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Sex Is Not Enough!—Lana Turner

When I was a teen-ager I was known as whistle-bait.

According to one writer, I possessed “the kind of figure men looked at twice, because they didn’t believe it the first time.”

I was physically precocious. Men found me attractive; boys considered me pleasant; and my ego found the combination completely satisfying.

More important still, my physical charms were responsible for my getting into motion pictures.

Back in 1937, when Billy Wilkerson, publisher of the Hollywood Reporter, saw me sipping a coke in a drug store across from Hollywood Boulevard, he was not impressed by my mind. He felt that I had the kind of photogenic face and figure that belonged in motion pictures, and he insisted that I go see Zeppo Marx, an agent.

Zeppo thought I had possibilities, and turned me over to one of his assistants. For five months, we saw the casting director at every studio in town. They all turned me down, which was when the realization first started to dawn on me that sex or sex appeal isn’t enough.

The casting directors wanted to know if I could sing, if I could dance; what sort of dramatic training I’d had; what pictures I’d played in. Had I ever been in summer stock?

“Sure, you have loads of sex appeal,” one casting man agreed, “but so have a million other girls.”

Fortunately for me, Mervyn LeRoy at that point in his life and mine, needed a young girl for one scene in a picture called They Won’t Forget.

This girl was to be a high-school girl dressed in a tight sweater. She was to walk down the steps of her high school, the camera panning with her, revealing her every curve. Later on, she was to be ravaged and murdered.

Mervyn gave me the part. I had the physical endowments to play it.

The role was a small bit, but from that point on I became typed. Lana Turner Ines came synonymous with sex.

AM neither anti-Freudian nor a debunker of sex. But I should like to go on record as saying that sex isn’t everything in life, and that a girl who has only sex appeal to offer won’t keep a man very long.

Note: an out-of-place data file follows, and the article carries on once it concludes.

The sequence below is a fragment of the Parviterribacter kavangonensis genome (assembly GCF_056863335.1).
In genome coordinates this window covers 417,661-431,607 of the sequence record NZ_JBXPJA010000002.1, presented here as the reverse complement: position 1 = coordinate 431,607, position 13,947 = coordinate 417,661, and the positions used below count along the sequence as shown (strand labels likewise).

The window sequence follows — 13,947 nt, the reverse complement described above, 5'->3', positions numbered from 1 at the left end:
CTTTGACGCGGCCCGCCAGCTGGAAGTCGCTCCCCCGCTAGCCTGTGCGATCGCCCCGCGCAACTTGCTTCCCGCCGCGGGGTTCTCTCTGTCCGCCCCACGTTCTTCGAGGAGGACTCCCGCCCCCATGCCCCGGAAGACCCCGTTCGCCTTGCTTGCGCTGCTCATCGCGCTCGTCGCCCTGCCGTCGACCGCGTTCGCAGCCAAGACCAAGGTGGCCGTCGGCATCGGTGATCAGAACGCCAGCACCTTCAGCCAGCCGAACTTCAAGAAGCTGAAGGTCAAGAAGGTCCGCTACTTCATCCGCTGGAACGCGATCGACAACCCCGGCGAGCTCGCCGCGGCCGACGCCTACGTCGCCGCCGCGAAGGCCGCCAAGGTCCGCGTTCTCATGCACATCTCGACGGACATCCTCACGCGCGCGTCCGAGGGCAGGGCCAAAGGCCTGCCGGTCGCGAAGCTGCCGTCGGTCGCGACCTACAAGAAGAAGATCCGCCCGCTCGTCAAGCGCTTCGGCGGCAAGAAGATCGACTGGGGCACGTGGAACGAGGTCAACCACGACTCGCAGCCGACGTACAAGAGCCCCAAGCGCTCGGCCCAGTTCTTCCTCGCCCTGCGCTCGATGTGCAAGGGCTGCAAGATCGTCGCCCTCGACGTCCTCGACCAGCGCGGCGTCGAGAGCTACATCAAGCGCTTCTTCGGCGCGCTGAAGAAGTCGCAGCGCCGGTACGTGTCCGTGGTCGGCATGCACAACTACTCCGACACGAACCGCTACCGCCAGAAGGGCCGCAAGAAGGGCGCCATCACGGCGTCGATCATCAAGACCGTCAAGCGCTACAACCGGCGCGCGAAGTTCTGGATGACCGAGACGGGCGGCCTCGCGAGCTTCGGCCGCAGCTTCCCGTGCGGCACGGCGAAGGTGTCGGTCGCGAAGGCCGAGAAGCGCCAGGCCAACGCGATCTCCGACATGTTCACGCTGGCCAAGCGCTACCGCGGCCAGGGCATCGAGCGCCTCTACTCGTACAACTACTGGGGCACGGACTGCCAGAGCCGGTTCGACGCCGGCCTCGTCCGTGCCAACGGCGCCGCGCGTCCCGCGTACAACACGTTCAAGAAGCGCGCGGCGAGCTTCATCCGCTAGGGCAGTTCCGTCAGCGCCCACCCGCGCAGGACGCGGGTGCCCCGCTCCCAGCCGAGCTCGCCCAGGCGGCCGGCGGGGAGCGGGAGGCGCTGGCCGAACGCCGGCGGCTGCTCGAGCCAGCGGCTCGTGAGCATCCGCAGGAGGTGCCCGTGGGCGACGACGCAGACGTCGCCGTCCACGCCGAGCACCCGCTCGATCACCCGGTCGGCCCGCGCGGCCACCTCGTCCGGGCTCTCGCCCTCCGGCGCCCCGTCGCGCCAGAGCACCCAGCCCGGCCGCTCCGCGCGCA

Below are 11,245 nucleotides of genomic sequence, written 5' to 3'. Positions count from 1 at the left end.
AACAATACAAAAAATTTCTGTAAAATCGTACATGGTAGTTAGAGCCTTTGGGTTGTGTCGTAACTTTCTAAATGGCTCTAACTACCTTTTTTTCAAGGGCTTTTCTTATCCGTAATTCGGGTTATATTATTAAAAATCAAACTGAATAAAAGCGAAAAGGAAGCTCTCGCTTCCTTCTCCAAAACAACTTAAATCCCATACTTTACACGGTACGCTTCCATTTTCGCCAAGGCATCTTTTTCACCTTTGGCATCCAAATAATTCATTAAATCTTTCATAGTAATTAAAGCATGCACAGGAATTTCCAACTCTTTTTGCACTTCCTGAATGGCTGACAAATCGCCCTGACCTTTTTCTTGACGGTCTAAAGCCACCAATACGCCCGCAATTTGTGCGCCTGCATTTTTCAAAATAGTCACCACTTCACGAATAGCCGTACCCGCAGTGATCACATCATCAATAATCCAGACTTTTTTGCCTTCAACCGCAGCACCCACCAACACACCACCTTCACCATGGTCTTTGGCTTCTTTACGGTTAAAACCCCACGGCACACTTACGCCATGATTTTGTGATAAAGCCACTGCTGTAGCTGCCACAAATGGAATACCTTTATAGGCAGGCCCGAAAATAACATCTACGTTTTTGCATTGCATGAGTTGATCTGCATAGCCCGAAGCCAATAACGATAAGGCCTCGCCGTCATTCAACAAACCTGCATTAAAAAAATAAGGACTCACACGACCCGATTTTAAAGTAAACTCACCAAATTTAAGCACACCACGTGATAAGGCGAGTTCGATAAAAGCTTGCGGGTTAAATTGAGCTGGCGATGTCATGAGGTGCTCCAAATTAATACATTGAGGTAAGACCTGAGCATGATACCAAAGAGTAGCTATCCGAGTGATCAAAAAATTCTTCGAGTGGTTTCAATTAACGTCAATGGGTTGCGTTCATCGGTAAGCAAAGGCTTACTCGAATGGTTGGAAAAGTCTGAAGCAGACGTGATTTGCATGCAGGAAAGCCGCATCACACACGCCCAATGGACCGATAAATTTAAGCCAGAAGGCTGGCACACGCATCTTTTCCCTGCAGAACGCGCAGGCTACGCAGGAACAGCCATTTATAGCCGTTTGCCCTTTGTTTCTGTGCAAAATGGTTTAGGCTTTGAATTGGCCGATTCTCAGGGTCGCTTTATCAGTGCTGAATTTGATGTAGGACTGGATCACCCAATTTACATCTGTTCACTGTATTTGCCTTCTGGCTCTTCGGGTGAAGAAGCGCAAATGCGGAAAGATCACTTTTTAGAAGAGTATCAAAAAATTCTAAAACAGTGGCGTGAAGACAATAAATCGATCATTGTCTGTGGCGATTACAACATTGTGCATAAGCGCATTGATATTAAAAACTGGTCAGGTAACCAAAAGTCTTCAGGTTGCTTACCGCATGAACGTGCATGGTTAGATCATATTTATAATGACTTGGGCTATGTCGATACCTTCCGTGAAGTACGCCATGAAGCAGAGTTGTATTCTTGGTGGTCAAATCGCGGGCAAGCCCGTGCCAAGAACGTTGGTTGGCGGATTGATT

As a matter of fact, she won’t keep a screen career very long, either. The best quality for longevity on the screen is talent. There is no other substitute.

I found that out during the making of Love Finds Andy Hardy, Dancing Co-ed, Ziegfeld Girl, Johnny Eager, Honky Tonk, and all the rest of the pictures that went to make up my apprenticeship.

I have also learned from my three marriages that there is infinitely more to love than physical attraction; love is basically a state of mind.

Every day I receive dozens of letters from young girls who are sick at heart because they lack beauty or sex appeal.

I’m not going to get into trouble by naming names, but here in Hollywood there are many actresses who have neither beauty nor high sex quotients. What they have most of all is personality.

Beauty without personality, sex appeal without substance, are tempting come-ons that upon examination, fade into nothingness.

I know, because in my time I have dated some of the most handsome men this world has to offer. Sex appeal oozed from them. They were built like Apollos, but they were about as interesting as laundry lists.

I remember one young actor I dated when I was single, largely because his studio thought the publicity might do him some good. Wed go dancing at a night club, and he’d keep asking, “How do I look?” When he wasn’t worried about his looks, he was either running a comb

through his hair or grimacing to attract the attention of other patrons. He suffered from a Narcissus complex, spoke only about himself, and while occasionally, he stumbled over the truth about himself, he always recovered and rambled on as if nothing had happened.

On the other hand, take a man like Spencer Tracy. Spence isn’t the most handsome guy in the world, and maybe he doesn’t exude sex—but what a personality! What warmth! What interest! What kindness! What gentleness!

These are qualities that last longer than sex, because a positive correlation exists between sex and passion, and passion as everyone knows, fades with the years. But personality, warmth and gentility are enhanced by time.

These are the traits most young girls should cultivate. These are the traits I try to cultivate in Cheryl, my own daughter.

Sex appeal is important, sure. But as any married couple will testify, it takes more than sex to hold a marriage together.

It takes children, mutuality of purpose, self-sacrifice, understanding, a sense of humor, and the ability to put up with little idiosyncrasies.